translated by David Eldridge
Enthralling and unsettling, The Wild Duck is a play of keen psychology and absolute truth.
Gregers Werle, the son of a wealthy businessman, is an uncompromising idealist, and invites himself into the house of Hjalmar Ekdal, his childhood friend. His intention is to free the Ekdal family from the mesh of lies on which their contented lives are based: Gregers can see delusion, fantasy, and deep-seated deception surrounding Hjalmar, his father, his wife Gina, and his daughter Hedvig. But Gregers drowns the family even as he is trying to raise them up, his well-meaning investigations shredding the lies they have told themselves in order to live. The Wild Duck’s title is taken from the wounded bird which is nursed and kept in the attic by Hedvig, an acute symbol of resistance to reality which is the crux of this rich and piercing play.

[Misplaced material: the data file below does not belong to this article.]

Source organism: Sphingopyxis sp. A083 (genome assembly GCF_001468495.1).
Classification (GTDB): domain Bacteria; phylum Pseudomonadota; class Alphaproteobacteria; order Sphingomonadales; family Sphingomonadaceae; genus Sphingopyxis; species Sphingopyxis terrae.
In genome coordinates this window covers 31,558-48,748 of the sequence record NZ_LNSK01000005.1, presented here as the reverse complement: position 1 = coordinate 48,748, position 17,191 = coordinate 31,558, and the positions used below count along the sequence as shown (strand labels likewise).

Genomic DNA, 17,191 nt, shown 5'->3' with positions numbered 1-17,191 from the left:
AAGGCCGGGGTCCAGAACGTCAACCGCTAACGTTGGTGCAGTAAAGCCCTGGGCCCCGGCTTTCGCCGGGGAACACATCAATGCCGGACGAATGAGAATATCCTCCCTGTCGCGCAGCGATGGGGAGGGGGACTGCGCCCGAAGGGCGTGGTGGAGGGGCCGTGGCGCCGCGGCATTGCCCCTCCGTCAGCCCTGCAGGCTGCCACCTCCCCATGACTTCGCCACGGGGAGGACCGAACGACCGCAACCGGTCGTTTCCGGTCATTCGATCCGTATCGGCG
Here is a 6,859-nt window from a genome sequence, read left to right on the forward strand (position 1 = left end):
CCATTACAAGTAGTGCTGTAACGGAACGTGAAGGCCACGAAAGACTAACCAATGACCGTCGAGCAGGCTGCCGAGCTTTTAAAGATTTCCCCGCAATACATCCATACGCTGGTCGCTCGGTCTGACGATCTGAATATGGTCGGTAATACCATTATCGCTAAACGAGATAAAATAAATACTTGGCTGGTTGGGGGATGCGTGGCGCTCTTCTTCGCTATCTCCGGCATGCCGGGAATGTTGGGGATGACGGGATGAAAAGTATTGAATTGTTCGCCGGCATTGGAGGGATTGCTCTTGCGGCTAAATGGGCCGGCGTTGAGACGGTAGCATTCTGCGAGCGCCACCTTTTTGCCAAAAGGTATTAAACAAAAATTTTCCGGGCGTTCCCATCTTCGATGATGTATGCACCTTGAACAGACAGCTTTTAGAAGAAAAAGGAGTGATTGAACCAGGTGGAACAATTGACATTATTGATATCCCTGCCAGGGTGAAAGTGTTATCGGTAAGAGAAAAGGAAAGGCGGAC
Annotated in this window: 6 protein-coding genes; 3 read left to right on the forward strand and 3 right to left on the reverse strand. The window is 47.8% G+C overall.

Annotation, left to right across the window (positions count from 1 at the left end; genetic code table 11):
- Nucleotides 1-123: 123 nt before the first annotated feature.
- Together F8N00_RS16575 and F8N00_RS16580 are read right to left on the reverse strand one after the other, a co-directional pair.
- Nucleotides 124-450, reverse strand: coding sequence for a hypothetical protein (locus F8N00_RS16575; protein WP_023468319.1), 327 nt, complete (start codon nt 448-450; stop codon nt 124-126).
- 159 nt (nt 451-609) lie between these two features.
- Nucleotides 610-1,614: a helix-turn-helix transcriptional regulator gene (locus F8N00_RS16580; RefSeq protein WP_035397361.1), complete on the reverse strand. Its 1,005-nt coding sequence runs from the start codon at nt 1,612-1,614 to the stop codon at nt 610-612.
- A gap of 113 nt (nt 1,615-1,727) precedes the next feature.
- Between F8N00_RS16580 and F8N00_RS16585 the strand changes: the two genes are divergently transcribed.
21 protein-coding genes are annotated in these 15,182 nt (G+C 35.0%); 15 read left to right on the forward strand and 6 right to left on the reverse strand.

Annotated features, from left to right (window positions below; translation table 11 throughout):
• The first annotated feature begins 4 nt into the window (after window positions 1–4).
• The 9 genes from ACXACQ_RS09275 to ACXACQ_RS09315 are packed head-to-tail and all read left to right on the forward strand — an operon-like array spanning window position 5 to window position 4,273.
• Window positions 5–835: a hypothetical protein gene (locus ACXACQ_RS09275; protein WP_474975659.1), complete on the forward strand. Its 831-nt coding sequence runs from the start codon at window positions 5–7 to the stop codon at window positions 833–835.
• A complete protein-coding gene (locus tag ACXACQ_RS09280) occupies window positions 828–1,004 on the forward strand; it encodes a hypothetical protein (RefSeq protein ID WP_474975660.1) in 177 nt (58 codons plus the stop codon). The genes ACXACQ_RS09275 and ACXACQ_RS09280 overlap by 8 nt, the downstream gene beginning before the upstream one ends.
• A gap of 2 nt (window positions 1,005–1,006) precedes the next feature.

The Wild Duck was published in 1884 and premiered in 1885 at Bergen in Norway. This version by David Eldridge opened in 2005 at the Donmar Warehouse, London.